Government & Politics

Tired of being stuck in JoCo traffic? Here's what's up with road work this summer

The calendar says we're approaching summer in Johnson County, and that means orange cone season — those ubiquitous symbols of road construction, detours and traffic jams. It's a mess out there, but here are key improvement projects that motorists should watch for, plus innovations in store that could help improve traffic flow.


I-435 from Quivira to Metcalf in Overland Park. This is the second year of a two-year, $16.3 million project to reconstruct the concrete pavement that was near the end of its expected lifespan. Last year the project involved the eastbound lanes and there were a number of accidents.

This year, crews are concentrating on the westbound lanes and expect fewer problems because the east side is already in better condition. The work, which involves lane restrictions and intermittent ramp closures, should be completed by November.

“We’re honestly looking forward to commuters having a really nice section of road,” said Kansas Department of Transportation spokeswoman Laurie Arellano. “This is the heaviest traveled road in the state.”

US-169 from 175th Street to 223rd Street in Olathe. This is a $4.8 million asphalt overlay project. The work involves lane restrictions and intermittent ramp closures and should be finished this summer.

Shawnee Mission Parkway from Metcalf to Roe avenues. This $1.5 million asphalt overlay project will cause round-the-clock lane restrictions except during rush hour and intermittent restricted access to side roads. It should be finished this summer.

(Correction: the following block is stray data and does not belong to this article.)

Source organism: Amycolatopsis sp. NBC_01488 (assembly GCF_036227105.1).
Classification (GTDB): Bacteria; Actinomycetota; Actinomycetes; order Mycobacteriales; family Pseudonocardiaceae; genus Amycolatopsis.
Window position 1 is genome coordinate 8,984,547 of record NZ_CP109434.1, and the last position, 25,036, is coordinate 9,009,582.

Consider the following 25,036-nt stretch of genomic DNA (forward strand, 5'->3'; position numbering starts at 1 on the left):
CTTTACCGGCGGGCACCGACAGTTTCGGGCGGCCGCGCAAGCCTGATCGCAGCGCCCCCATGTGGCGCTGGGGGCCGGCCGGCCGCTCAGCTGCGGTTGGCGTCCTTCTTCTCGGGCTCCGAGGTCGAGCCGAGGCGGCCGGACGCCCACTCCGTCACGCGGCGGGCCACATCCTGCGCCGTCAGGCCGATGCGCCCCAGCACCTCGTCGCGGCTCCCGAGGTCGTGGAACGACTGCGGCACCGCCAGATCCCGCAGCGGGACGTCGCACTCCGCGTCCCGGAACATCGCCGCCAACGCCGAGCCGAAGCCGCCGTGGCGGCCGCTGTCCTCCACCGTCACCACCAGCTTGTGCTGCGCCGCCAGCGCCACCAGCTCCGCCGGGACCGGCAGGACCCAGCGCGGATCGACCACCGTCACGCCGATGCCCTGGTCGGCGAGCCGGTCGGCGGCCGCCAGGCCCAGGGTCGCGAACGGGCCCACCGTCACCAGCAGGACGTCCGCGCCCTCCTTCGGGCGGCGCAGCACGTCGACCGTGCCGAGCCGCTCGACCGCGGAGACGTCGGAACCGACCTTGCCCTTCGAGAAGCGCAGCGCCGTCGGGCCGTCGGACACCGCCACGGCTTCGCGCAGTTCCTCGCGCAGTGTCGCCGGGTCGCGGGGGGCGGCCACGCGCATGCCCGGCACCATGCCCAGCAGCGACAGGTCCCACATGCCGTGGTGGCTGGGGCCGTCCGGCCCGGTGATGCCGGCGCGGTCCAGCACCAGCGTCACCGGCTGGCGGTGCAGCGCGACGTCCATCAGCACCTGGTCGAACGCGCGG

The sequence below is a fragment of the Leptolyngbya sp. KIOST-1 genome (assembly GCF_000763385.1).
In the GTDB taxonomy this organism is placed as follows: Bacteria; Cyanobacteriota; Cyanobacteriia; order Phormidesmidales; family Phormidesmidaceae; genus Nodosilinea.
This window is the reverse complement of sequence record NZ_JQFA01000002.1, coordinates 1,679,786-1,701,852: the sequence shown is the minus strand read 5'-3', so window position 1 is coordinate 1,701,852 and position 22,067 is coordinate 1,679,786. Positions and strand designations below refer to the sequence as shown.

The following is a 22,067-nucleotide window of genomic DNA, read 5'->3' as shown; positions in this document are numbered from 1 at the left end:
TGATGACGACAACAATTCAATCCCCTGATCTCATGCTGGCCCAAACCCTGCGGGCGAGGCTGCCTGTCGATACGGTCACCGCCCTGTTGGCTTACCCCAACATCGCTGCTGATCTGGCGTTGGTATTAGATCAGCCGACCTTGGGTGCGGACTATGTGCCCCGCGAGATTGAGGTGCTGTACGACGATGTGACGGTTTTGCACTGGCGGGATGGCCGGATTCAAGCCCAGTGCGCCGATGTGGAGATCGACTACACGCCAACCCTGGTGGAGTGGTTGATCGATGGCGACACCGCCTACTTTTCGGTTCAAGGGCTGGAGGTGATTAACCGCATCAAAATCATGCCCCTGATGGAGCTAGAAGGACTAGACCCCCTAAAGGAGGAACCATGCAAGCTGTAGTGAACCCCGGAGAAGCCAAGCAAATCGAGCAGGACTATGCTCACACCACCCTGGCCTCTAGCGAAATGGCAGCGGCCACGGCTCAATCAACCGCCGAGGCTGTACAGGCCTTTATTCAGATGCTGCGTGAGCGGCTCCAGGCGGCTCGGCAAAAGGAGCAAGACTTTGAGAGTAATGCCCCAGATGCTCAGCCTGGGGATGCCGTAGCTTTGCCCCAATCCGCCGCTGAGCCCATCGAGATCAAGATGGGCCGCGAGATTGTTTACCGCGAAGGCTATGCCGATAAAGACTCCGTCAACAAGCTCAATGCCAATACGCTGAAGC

I-35 from State Line Road to the Miami County line. This $1.5 million project involves replacement of the big green highway signs with new signs that are more visible, especially at night. The work will cause nightly lane restrictions and intermittent ramp closures. The work will extend through spring 2019.

Overland Park

Metcalf Avenue, 159th to 167th streets. This $17 million reconstruction project involves expansion from a two-lane county road to a four-lane divided concrete roadway with a raised median. It also adds a roundabout at 167th Street, plus bike lanes, sidewalks, storm sewers and restoration. There will be periodic lane closures. Completion is expected in fall 2019.

Quivira Road, 151st to 159th streets. This $9 million reconstruction project involves a two-lane concrete roadway with a raised median, plus sidewalk, trail, street lighting, storm sewers and restoration. It should be completed in mid-November. Quivira is closed to through traffic, and a detour applies, until the project is completed. It will be also be closed to local traffic from 151st to 153rd Street until Aug. 15.


Nieman Road from Shawnee Mission Parkway to 55th Street. Nieman Road is getting major upgrades at an estimated cost of $37 million. The project started about 18 months ago and is expected to be finished in 2019.

This summer’s work involves putting utilities underground. Once that’s done, the city will start to narrow the roadway from four lanes to three (a road diet) to allow more green space for a trail and sidewalk. Plans also call for benches, a pavilion area and other amenities. Nieman Road will have lane closures but will never be completely closed.

Johnson Drive between Woodland Avenue and I-435. This project, estimated at $2.3 million, includes storm sewer improvements, repairs and mill and overlay. It also includes an improved pedestrian crossing west of the Mid-America Sports Complex. The work should begin after July 4 and be completed by Sept. 1.


Olathe just has modest road improvements planned this summer. But it is the first city in the metro area to implement a “smart traffic light technology,” in conjunction with Audi of America and Oregon-based Traffic Technology Services.

The service, free to the city, is available at every traffic signal. It allows select 2017 or newer Audi models to communicate with traffic signals and lets the driver know how much time remains before the light turns green. The city can also use the data to improve traffic flow. Additional car manufacturers and more metro area cities are considering the technology.